Sixteen years & one Hebridean lamb

I’ve been a pretty devout vegetarian for sixteen years – ever since I was nine years old. One Hebridian lamb put an end to it all – at least for one evening. Although it was only a couple of bites, and to any outsider it probably isn’t a big deal, but to me and those who know me, it is fairly massive!

A little bit of context:

I went veggie when our family moved houses, and our bus route to school changed to one where we passed a meat packing plant everyday. It was then I started to connect the bacon on my plate to the pig in the pen. Other influences – notably my sister turning veggie for a spell, and Lisa on the Simpsons turning vegetarian – no doubt made the transition a little easier. I was so convinced of this point of view, as a 12 year old I would moo or oink at the dinner table when beef or pork was served.

It became more then just a choice about food – to a certain extent vegetarianism became an identity for me.  As I went to university in the hippie capital of Canada (Victoria, B.C.) and studied Environmental Issues and Geography, it became clear that not eating meat was in line with my social and environmental values. It makes sense on a lot of levels.

It isn’t a necessity to eat meat in modern society, comparative to times when a variety of food was limited. These days we have access to an abundant cornucopia of foodstuffs to get an adequate amount of calories and nutrients from plant sources to meet our needs .

Growing animal products for food makes little sense from an energy input/output perspective. This is especially true in North American factory farming scenarios, where grains and legumes that could be used for human consumption is fed to animals. The arable land and resources used to create animal feed could instead be used to feed some of the millions of people who go hungry everyday – although arguably much of that problem is based in distribution instead of production. Johnathan Safran Foer (author of the fabulous book, Eating Animals) gives a succinct explanation of the facts and problems surrounding how most of the developed world sources its meat – factory farming. I would highly recommend his book, as his perspective is one of a very ‘regular guy’ who had a kid and wanted to know what he was feeding him, so started to ask some questions about the meat industry.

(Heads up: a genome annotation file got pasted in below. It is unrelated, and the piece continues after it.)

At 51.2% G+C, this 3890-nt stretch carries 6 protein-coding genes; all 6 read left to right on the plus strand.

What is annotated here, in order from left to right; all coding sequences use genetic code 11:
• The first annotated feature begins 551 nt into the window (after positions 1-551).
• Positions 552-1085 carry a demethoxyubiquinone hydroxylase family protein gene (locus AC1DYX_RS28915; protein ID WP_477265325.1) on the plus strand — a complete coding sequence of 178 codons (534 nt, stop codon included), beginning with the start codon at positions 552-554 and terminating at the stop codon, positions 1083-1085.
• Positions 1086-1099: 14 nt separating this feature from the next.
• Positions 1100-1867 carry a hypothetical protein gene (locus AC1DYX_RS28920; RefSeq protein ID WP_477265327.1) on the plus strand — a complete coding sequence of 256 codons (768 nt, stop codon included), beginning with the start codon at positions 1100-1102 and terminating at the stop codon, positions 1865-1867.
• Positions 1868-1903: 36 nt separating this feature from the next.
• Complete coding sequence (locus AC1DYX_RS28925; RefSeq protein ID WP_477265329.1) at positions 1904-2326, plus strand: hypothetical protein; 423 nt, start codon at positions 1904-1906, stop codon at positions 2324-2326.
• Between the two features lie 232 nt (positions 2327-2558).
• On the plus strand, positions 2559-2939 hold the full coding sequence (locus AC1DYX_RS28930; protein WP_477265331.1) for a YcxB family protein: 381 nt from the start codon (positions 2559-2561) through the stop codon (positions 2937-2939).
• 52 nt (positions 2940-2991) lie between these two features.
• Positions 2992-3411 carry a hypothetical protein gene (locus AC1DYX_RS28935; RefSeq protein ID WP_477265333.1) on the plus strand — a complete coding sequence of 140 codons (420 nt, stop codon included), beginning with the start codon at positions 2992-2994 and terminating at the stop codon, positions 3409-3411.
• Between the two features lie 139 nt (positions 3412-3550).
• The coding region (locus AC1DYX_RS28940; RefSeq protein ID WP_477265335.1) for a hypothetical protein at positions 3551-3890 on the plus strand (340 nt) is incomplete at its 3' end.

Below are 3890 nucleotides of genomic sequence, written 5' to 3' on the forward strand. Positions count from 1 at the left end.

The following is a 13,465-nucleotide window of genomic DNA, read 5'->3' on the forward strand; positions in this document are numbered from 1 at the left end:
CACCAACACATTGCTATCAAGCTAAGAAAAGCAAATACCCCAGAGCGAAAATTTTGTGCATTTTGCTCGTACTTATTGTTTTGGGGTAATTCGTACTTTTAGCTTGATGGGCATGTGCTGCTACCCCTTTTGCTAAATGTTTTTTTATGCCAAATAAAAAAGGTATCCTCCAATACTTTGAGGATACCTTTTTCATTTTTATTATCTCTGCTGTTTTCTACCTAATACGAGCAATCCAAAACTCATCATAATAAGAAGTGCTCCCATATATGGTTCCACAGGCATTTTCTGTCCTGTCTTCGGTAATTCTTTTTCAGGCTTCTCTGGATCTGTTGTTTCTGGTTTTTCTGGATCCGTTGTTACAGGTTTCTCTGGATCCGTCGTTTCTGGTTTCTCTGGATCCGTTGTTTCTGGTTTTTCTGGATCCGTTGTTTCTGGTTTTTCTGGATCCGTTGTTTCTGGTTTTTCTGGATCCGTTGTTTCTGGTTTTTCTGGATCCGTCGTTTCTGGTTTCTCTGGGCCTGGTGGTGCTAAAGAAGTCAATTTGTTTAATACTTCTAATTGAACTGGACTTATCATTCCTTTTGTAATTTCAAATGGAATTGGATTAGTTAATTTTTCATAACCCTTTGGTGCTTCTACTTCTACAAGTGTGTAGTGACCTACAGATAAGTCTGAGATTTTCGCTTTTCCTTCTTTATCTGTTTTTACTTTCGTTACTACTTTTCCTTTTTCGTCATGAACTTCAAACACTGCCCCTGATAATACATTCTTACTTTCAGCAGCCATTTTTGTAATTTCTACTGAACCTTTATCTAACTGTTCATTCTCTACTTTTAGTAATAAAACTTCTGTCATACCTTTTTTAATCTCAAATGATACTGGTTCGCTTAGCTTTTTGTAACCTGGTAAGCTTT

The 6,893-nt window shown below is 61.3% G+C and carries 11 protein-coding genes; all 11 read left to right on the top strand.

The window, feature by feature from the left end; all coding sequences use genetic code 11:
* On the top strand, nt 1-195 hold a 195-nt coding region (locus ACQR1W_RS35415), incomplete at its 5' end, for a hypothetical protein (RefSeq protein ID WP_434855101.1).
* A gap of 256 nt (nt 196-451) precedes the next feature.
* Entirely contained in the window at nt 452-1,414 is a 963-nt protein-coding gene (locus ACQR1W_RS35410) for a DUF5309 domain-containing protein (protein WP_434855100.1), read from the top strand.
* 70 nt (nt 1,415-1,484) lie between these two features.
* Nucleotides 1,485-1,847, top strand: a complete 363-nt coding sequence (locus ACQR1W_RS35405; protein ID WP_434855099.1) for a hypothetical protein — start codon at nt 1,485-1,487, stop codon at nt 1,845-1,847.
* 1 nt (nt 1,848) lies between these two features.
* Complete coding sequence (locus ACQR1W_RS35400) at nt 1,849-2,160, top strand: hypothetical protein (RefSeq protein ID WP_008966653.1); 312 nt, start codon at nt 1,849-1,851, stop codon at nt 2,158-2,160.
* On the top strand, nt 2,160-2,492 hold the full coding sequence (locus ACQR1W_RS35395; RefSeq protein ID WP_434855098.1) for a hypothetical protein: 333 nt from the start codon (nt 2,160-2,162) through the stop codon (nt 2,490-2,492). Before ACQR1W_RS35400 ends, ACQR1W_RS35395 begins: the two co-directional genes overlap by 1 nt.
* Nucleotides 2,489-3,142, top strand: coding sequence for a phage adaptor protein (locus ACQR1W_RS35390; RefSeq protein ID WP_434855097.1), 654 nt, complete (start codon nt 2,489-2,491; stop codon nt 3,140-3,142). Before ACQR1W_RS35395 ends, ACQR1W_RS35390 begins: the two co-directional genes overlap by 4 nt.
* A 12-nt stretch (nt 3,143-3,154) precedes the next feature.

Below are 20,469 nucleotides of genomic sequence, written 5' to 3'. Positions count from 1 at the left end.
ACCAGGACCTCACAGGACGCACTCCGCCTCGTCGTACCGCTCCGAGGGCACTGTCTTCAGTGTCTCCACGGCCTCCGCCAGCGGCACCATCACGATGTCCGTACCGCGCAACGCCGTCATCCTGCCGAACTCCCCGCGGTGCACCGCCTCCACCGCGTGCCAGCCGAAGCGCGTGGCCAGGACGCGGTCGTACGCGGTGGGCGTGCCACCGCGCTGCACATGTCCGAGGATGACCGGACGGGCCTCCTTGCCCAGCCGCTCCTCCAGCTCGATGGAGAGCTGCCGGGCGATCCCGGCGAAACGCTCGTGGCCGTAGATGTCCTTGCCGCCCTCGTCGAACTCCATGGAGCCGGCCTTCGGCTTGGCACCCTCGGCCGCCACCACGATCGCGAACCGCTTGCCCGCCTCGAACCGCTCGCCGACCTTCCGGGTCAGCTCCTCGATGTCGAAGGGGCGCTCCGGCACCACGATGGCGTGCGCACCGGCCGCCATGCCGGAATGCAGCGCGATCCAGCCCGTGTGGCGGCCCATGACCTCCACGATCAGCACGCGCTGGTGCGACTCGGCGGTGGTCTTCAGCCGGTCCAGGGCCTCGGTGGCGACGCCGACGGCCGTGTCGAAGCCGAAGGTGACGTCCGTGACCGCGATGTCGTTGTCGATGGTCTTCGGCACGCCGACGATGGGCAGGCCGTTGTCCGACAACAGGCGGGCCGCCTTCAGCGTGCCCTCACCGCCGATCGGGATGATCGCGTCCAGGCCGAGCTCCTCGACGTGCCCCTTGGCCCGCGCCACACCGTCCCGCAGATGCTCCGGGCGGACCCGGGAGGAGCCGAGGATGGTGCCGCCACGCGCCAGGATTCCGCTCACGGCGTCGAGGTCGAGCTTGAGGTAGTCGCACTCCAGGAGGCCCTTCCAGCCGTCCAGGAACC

Ethically, eating and using animals isn’t inherently wrong, at least for me personally. This I have gone back and forth with through my life, but I’ve never been one to see animals as completely ‘equal’ beings to humans to the point of them having the same rights as us. It seems a bit arrogant of me to say that, yet I couldn’t see myself prefering to use synthetic, oil-based fabrics over wool, on the basis of ethics – as this clashes with another strong set of values I have: environmental values.